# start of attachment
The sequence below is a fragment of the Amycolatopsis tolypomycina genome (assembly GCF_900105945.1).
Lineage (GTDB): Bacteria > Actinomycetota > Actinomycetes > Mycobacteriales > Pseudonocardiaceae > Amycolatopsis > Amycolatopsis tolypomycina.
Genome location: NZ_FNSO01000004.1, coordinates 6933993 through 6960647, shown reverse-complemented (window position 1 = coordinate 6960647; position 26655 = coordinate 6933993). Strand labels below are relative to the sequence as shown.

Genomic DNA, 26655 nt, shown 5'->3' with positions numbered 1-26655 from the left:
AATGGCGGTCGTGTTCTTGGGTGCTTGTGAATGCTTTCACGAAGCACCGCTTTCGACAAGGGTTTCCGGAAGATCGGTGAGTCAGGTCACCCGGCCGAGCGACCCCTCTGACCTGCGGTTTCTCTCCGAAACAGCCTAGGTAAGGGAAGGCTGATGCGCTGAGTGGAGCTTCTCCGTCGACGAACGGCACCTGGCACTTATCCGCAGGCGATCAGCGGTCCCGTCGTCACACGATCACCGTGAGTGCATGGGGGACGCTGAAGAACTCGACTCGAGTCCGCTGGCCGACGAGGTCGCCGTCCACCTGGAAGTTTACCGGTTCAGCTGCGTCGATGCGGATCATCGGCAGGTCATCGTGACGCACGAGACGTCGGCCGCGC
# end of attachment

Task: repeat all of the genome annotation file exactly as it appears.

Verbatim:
The sequence below is a fragment of the Amycolatopsis tolypomycina genome (assembly GCF_900105945.1).
Lineage (GTDB): Bacteria > Actinomycetota > Actinomycetes > Mycobacteriales > Pseudonocardiaceae > Amycolatopsis > Amycolatopsis tolypomycina.
Genome location: NZ_FNSO01000004.1, coordinates 6933993 through 6960647, shown reverse-complemented (window position 1 = coordinate 6960647; position 26655 = coordinate 6933993). Strand labels below are relative to the sequence as shown.

Genomic DNA, 26655 nt, shown 5'->3' with positions numbered 1-26655 from the left:
AATGGCGGTCGTGTTCTTGGGTGCTTGTGAATGCTTTCACGAAGCACCGCTTTCGACAAGGGTTTCCGGAAGATCGGTGAGTCAGGTCACCCGGCCGAGCGACCCCTCTGACCTGCGGTTTCTCTCCGAAACAGCCTAGGTAAGGGAAGGCTGATGCGCTGAGTGGAGCTTCTCCGTCGACGAACGGCACCTGGCACTTATCCGCAGGCGATCAGCGGTCCCGTCGTCACACGATCACCGTGAGTGCATGGGGGACGCTGAAGAACTCGACTCGAGTCCGCTGGCCGACGAGGTCGCCGTCCACCTGGAAGTTTACCGGTTCAGCTGCGTCGATGCGGATCATCGGCAGGTCATCGTGACGCACGAGACGTCGGCCGCGC